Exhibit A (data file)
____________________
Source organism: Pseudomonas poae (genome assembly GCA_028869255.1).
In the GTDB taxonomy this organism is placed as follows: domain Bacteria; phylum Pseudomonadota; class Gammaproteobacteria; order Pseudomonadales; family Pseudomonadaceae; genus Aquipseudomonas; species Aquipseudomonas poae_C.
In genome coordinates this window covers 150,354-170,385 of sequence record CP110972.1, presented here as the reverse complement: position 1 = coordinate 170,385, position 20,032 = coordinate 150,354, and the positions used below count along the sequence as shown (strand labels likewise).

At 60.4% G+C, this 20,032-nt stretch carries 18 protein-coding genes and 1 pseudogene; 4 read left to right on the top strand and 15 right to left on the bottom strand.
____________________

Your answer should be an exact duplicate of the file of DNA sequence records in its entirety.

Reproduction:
Source organism: Pseudomonas poae (genome assembly GCA_028869255.1).
In the GTDB taxonomy this organism is placed as follows: domain Bacteria; phylum Pseudomonadota; class Gammaproteobacteria; order Pseudomonadales; family Pseudomonadaceae; genus Aquipseudomonas; species Aquipseudomonas poae_C.
In genome coordinates this window covers 150,354-170,385 of sequence record CP110972.1, presented here as the reverse complement: position 1 = coordinate 170,385, position 20,032 = coordinate 150,354, and the positions used below count along the sequence as shown (strand labels likewise).

At 60.4% G+C, this 20,032-nt stretch carries 18 protein-coding genes and 1 pseudogene; 4 read left to right on the top strand and 15 right to left on the bottom strand.